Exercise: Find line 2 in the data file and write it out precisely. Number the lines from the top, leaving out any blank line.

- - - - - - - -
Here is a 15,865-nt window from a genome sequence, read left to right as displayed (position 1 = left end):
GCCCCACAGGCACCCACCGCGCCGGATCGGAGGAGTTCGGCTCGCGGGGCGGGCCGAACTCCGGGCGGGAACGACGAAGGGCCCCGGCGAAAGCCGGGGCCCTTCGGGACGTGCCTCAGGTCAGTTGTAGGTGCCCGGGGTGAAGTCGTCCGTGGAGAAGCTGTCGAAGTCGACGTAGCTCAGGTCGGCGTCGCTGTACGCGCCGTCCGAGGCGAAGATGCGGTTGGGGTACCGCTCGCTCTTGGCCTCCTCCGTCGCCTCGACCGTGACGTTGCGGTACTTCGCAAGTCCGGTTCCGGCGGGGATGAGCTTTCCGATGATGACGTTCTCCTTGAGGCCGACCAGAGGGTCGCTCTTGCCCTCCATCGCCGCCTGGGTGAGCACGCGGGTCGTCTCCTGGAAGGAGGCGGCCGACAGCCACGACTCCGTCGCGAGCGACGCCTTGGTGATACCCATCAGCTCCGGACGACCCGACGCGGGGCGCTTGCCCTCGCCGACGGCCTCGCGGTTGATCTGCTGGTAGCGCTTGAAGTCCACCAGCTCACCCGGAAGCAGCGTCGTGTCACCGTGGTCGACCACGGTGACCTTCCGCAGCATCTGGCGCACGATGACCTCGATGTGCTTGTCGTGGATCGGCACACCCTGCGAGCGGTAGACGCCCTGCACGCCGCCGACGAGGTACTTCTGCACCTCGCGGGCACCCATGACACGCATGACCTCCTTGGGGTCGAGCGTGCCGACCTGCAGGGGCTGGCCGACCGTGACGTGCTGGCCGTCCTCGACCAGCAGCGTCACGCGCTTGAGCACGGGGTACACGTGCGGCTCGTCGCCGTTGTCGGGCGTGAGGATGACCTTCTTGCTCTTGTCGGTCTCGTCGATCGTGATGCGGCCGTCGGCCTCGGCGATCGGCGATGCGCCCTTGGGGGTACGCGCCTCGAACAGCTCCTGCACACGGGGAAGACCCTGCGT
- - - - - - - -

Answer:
GCCCCACAGGCACCCACCGCGCCGGATCGGAGGAGTTCGGCTCGCGGGGCGGGCCGAACTCCGGGCGGGAACGACGAAGGGCCCCGGCGAAAGCCGGGGCCCTTCGGGACGTGCCTCAGGTCAGTTGTAGGTGCCCGGGGTGAAGTCGTCCGTGGAGAAGCTGTCGAAGTCGACGTAGCTCAGGTCGGCGTCGCTGTACGCGCCGTCCGAGGCGAAGATGCGGTTGGGGTACCGCTCGCTCTTGGCCTCCTCCGTCGCCTCGACCGTGACGTTGCGGTACTTCGCAAGTCCGGTTCCGGCGGGGATGAGCTTTCCGATGATGACGTTCTCCTTGAGGCCGACCAGAGGGTCGCTCTTGCCCTCCATCGCCGCCTGGGTGAGCACGCGGGTCGTCTCCTGGAAGGAGGCGGCCGACAGCCACGACTCCGTCGCGAGCGACGCCTTGGTGATACCCATCAGCTCCGGACGACCCGACGCGGGGCGCTTGCCCTCGCCGACGGCCTCGCGGTTGATCTGCTGGTAGCGCTTGAAGTCCACCAGCTCACCCGGAAGCAGCGTCGTGTCACCGTGGTCGACCACGGTGACCTTCCGCAGCATCTGGCGCACGATGACCTCGATGTGCTTGTCGTGGATCGGCACACCCTGCGAGCGGTAGACGCCCTGCACGCCGCCGACGAGGTACTTCTGCACCTCGCGGGCACCCATGACACGCATGACCTCCTTGGGGTCGAGCGTGCCGACCTGCAGGGGCTGGCCGACCGTGACGTGCTGGCCGTCCTCGACCAGCAGCGTCACGCGCTTGAGCACGGGGTACACGTGCGGCTCGTCGCCGTTGTCGGGCGTGAGGATGACCTTCTTGCTCTTGTCGGTCTCGTCGATCGTGATGCGGCCGTCGGCCTCGGCGATCGGCGATGCGCCCTTGGGGGTACGCGCCTCGAACAGCTCCTGCACACGGGGAAGACCCTGCGT